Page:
Directed by Alain Cavalier
With Catherine Mouchet (Thérèse Martin and later Saint Thérèse of the Child Jesus), Jean Pélégri (Thérèse’s father), Aurore Prieto (Céline), Clémence Massart-Weit (the convent’s prioress), Hélène Alexandridis (Lucie)
Here is a period piece that is shot without teh sets and much of the elaborate reconstruction of the past usually on display in this kind of film. Scenes and sequences are shot in the same, wide-opened space, against a seemingly endless grayish wall, with no visible floor or ceiling and filled with just a few pieces of furniture. The actors quietly move inside this strange space to play their scenes just as the story unfolds; these are performances made into a void ignoring physical realism demanded by the scene: a chat inside a room gives way to an audience with the Pope in a blink within that odd space more akin to a theater stage where any pretense of décor has been discarded than to the powerful means of production cinema has gotten its audience used to.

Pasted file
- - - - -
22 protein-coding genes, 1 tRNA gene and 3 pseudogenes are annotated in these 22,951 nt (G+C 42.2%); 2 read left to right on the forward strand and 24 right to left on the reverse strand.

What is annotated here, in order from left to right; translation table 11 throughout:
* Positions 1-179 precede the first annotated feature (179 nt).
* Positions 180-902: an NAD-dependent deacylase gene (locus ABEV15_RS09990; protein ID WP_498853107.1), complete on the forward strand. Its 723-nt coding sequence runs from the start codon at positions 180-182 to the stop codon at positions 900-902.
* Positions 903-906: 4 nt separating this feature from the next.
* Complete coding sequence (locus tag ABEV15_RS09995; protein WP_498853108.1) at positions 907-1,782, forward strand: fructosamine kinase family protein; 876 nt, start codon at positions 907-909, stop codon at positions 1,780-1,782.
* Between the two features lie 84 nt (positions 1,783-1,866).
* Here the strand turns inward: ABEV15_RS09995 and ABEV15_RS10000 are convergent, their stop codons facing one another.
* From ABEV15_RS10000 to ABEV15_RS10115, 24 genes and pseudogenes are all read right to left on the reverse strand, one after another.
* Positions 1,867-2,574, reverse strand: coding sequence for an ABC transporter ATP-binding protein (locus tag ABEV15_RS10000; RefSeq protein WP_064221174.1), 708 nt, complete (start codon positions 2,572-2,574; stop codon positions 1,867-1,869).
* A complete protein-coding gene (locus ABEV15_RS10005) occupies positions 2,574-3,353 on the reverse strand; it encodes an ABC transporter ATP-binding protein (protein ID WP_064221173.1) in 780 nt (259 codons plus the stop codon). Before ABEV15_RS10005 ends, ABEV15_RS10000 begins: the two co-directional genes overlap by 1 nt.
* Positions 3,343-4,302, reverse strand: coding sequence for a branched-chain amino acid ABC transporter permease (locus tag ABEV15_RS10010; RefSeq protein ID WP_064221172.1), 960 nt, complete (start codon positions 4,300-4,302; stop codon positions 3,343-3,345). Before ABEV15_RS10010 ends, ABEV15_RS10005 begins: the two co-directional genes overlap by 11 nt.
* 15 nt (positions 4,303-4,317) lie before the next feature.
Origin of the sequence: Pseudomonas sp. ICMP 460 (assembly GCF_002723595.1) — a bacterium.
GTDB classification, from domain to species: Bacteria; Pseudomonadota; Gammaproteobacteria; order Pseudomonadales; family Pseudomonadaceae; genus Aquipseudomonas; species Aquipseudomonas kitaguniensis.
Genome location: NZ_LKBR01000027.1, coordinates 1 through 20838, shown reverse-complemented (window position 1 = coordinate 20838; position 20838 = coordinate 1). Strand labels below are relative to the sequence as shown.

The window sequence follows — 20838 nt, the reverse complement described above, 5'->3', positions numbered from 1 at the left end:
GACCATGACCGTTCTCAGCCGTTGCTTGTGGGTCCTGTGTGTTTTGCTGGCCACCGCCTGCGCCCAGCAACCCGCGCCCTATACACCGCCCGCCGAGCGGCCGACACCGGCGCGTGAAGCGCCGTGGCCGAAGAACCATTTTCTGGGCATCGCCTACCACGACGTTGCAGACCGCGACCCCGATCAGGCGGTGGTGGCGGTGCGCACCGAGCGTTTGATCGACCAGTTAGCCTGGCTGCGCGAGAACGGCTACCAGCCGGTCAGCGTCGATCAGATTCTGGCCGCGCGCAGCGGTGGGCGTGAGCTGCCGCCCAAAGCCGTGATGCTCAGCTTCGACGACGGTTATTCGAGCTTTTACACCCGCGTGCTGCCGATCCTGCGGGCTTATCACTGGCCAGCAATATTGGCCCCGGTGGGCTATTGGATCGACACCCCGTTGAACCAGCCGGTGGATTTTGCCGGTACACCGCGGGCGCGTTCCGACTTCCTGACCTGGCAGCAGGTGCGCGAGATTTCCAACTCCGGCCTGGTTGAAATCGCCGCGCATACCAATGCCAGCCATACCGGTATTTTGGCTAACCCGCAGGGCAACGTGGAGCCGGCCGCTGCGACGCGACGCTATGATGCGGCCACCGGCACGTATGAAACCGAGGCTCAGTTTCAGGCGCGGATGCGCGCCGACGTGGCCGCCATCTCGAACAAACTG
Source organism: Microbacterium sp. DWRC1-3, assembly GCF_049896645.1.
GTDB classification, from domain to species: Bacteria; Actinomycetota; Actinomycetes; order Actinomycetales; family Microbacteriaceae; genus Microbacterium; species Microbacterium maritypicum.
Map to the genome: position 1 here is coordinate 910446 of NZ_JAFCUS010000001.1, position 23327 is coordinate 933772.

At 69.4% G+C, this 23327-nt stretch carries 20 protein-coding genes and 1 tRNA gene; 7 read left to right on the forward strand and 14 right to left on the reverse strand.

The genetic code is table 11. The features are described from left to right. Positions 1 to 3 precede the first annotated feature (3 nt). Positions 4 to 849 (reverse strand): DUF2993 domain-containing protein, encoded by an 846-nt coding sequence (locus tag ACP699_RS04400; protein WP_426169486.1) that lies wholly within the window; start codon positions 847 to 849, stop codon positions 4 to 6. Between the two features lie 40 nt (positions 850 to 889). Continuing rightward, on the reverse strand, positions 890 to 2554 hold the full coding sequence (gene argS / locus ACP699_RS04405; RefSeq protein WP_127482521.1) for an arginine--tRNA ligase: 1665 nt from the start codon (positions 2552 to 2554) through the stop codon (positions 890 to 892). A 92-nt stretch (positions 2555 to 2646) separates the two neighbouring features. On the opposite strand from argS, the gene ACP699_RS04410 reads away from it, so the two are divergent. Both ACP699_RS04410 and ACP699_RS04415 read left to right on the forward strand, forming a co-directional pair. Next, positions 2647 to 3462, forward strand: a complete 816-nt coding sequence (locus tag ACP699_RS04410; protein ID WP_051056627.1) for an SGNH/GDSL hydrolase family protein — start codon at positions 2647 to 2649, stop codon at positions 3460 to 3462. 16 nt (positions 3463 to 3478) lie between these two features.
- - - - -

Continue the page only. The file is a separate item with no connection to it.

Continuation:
If decoration is sparse, costumes and props have been carefully researched and the camera keenly focuses on them as they are used by the characters. The bare space of the film actually enhanced the importance of the characters’ gestures and attitudes, usually shot in medium shots or closeups and rarely in long takes – the film favors brief scenes fading out fast, amounting as a collection of short moments capturing those essential gestures and attitudes. No score is played, avoiding that the audience can be distracted from a quiet observation – as silent, indeed, as the nuns are compelled to be by their order’s rules. This is really a movie that draws attention to the way an action segues into another as the lead character follows her narrative arc and fate.